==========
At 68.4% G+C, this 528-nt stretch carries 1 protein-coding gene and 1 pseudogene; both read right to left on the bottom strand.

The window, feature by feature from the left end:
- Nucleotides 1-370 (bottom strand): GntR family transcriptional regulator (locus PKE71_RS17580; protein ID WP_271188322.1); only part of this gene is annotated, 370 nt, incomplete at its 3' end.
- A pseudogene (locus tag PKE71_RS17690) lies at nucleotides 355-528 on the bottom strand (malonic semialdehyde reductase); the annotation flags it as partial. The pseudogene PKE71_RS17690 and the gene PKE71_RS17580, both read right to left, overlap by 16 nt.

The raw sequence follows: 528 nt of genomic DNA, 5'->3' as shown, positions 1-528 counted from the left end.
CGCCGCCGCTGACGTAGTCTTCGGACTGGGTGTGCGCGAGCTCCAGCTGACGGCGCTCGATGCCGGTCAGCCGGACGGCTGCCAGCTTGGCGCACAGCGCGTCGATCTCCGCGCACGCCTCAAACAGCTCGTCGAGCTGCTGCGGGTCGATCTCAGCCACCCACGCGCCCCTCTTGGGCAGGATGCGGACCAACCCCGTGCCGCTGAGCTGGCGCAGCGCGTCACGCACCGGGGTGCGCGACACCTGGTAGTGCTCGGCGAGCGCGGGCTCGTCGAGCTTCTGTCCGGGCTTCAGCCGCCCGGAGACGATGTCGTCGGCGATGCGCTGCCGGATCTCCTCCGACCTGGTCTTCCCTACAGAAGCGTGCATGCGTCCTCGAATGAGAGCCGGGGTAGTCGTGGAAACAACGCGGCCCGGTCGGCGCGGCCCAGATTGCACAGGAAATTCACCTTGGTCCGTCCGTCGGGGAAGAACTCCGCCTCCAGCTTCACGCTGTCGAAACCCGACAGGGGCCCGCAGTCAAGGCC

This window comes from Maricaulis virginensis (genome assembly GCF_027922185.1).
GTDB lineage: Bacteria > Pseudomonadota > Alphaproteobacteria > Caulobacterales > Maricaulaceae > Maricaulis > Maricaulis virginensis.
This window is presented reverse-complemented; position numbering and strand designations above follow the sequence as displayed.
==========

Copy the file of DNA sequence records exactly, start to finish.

At 68.4% G+C, this 528-nt stretch carries 1 protein-coding gene and 1 pseudogene; both read right to left on the bottom strand.

The window, feature by feature from the left end:
- Nucleotides 1-370 (bottom strand): GntR family transcriptional regulator (locus PKE71_RS17580; protein ID WP_271188322.1); only part of this gene is annotated, 370 nt, incomplete at its 3' end.
- A pseudogene (locus tag PKE71_RS17690) lies at nucleotides 355-528 on the bottom strand (malonic semialdehyde reductase); the annotation flags it as partial. The pseudogene PKE71_RS17690 and the gene PKE71_RS17580, both read right to left, overlap by 16 nt.

The raw sequence follows: 528 nt of genomic DNA, 5'->3' as shown, positions 1-528 counted from the left end.
CGCCGCCGCTGACGTAGTCTTCGGACTGGGTGTGCGCGAGCTCCAGCTGACGGCGCTCGATGCCGGTCAGCCGGACGGCTGCCAGCTTGGCGCACAGCGCGTCGATCTCCGCGCACGCCTCAAACAGCTCGTCGAGCTGCTGCGGGTCGATCTCAGCCACCCACGCGCCCCTCTTGGGCAGGATGCGGACCAACCCCGTGCCGCTGAGCTGGCGCAGCGCGTCACGCACCGGGGTGCGCGACACCTGGTAGTGCTCGGCGAGCGCGGGCTCGTCGAGCTTCTGTCCGGGCTTCAGCCGCCCGGAGACGATGTCGTCGGCGATGCGCTGCCGGATCTCCTCCGACCTGGTCTTCCCTACAGAAGCGTGCATGCGTCCTCGAATGAGAGCCGGGGTAGTCGTGGAAACAACGCGGCCCGGTCGGCGCGGCCCAGATTGCACAGGAAATTCACCTTGGTCCGTCCGTCGGGGAAGAACTCCGCCTCCAGCTTCACGCTGTCGAAACCCGACAGGGGCCCGCAGTCAAGGCC

This window comes from Maricaulis virginensis (genome assembly GCF_027922185.1).
GTDB lineage: Bacteria > Pseudomonadota > Alphaproteobacteria > Caulobacterales > Maricaulaceae > Maricaulis > Maricaulis virginensis.
This window is presented reverse-complemented; position numbering and strand designations above follow the sequence as displayed.